Aug. 1, 6:05 p.m.: I-35W bridge over Mississippi River in Minneapolis collapses.
Aug. 2: Gov. Tim Pawlenty orders review of state bridge inspection processes and an emergency inspection of similar bridges.
Aug. 6: FBI and U.S. Navy divers arrive with special equipment to help recovery.
Aug. 20: Rescue and recovery efforts completed, MnDOT begins demolition of the bridge.
Aug. 23: Preliminary plans for replacement bridge are made public.
Sept. 14 - Oct. 8: MnDOT awards design-build contract to Flatiron/Manson for new bridge.
Dec. 19: Legislature hires special counsel to investigate collapse.
Dec. 21: MnDOT completes special inspections of more than 4,000 Minnesota bridges.
Jan. 15: National Transportation Safety Board issues letter citing inadequacy in original design of bridge gusset plates.
Feb. 25: State Transportation Funding Bill authorizes $4.5 billion in revenue and $1.8 billion in bonds over the next 10 years.
March - June: Examination of gusset plates leads to closure, repair or replacement of several Minnesota bridges.
June 16: MnDOT announces $2.5 billion bridge plan to replace or rehabilitate 120 bridges across the state within 10 years.
Sept. 18: New I-35W bridge opens to traffic.
Nov. 12: First of the victims' lawsuits are filed against bridge contractors.
Nov. 13: NTSB releases findings that wrong-sized gusset plates made the bridge unable to handle increasing traffic loads and weight of the construction equipment on the deck.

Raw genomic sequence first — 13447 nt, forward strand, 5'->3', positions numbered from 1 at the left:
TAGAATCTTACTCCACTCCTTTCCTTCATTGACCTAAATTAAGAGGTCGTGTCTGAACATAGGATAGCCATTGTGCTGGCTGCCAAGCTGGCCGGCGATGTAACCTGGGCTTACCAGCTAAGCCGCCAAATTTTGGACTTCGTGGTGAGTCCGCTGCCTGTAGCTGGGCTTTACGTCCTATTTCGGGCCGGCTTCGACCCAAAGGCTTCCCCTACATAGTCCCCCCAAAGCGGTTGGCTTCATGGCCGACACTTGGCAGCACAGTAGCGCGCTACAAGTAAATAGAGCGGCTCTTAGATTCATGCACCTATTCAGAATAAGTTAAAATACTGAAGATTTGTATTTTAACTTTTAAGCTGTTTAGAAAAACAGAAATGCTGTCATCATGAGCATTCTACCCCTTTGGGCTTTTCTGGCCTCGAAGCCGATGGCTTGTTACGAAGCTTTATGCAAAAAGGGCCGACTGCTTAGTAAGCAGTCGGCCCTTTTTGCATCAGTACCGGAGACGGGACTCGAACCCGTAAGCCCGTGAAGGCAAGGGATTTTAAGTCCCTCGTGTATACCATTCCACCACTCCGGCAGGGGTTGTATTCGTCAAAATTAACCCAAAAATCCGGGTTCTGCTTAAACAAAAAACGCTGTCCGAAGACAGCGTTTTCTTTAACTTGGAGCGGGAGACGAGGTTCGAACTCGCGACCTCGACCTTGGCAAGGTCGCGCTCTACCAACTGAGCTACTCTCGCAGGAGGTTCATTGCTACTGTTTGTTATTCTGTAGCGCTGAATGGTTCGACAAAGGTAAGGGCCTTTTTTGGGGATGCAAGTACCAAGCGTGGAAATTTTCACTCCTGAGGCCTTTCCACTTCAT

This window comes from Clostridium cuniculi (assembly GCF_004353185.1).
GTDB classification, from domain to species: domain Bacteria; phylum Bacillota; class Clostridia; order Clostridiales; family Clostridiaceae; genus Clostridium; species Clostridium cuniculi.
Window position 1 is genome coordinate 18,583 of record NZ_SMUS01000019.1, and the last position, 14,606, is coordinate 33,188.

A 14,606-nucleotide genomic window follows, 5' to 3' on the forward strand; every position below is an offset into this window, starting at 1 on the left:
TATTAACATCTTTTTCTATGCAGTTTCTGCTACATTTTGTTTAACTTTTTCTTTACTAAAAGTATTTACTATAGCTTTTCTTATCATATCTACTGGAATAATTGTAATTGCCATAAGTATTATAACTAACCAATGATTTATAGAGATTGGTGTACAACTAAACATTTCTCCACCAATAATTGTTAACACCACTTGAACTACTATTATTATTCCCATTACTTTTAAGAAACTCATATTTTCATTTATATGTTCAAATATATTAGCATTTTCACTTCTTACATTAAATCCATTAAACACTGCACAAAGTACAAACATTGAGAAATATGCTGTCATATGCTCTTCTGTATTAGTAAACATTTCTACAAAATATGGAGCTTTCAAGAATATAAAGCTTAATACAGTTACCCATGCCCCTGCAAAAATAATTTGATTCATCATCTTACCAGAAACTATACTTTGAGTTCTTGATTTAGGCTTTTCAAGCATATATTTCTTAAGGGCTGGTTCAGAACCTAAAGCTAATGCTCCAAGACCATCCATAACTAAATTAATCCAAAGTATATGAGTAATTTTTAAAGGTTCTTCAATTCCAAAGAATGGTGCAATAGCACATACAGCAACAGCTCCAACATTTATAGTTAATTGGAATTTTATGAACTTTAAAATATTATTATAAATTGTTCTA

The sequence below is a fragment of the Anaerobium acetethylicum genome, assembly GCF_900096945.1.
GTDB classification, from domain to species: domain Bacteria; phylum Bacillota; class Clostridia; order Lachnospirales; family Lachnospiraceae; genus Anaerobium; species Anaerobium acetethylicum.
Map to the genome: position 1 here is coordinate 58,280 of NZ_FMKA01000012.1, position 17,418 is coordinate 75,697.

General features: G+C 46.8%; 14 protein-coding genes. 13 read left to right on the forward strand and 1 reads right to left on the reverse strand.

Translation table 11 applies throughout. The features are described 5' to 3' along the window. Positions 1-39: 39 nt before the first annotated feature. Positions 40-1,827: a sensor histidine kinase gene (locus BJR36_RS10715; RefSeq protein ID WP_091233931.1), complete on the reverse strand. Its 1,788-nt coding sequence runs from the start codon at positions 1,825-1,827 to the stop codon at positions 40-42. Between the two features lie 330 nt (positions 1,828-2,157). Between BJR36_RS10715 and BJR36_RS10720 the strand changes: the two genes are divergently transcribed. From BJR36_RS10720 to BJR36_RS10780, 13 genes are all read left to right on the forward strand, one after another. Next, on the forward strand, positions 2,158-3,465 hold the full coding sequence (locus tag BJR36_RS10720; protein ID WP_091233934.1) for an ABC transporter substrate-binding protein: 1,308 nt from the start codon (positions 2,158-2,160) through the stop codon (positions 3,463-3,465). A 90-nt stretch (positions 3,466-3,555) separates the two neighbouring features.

April 17: State divides $37 million compensation fund among 179 victims of collapse.
July: State sues URS Corp., the engineering firm that consulted on bridge before it collapsed.
Nov. 6: Progressive Contractors Inc., the company resurfacing the old bridge, settles with survivors and state of Minnesota.
March 19: URS and its insurers agree to pay state $5 million in exchange for being freed from future state claims from the 2007 collapse.
July: Attorneys for victims argue that URS actions should allow them to seek punitive damages in trial set for March 2011.
Aug. 21: Parties meet for 14 hours to hammer out settlement.
Aug. 23: $52.4 million settlement announced.
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